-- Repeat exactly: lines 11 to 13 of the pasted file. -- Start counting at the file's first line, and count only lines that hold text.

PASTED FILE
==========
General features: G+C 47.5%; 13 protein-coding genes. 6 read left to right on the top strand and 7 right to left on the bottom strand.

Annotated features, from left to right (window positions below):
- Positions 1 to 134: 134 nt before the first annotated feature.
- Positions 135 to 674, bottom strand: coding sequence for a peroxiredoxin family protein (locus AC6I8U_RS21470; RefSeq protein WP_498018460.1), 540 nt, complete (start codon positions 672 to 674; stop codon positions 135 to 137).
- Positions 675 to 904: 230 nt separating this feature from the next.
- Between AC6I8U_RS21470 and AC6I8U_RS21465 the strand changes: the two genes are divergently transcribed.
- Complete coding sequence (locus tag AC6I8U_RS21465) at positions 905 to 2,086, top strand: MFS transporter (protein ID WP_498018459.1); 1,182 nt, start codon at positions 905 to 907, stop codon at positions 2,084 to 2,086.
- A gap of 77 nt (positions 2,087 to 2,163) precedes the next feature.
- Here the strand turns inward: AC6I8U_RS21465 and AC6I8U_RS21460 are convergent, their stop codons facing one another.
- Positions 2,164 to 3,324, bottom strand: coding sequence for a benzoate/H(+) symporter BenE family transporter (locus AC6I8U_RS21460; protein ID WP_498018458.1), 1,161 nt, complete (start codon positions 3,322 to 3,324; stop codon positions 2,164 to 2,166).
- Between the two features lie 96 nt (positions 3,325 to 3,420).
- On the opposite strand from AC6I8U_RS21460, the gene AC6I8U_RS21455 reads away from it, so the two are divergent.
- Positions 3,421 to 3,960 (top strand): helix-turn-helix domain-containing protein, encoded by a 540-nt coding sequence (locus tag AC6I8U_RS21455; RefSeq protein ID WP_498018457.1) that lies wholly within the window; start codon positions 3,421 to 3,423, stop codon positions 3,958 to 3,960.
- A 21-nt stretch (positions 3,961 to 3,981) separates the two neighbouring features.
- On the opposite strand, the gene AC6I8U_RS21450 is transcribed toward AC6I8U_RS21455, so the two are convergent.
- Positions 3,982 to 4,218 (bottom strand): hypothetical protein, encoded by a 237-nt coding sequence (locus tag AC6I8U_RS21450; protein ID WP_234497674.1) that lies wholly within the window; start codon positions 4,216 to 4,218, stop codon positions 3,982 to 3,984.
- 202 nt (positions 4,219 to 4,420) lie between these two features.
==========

- Between the two features lie 96 nt (positions 3,325 to 3,420).
- On the opposite strand from AC6I8U_RS21460, the gene AC6I8U_RS21455 reads away from it, so the two are divergent.
- Positions 3,421 to 3,960 (top strand): helix-turn-helix domain-containing protein, encoded by a 540-nt coding sequence (locus tag AC6I8U_RS21455; RefSeq protein ID WP_498018457.1) that lies wholly within the window; start codon positions 3,421 to 3,423, stop codon positions 3,958 to 3,960.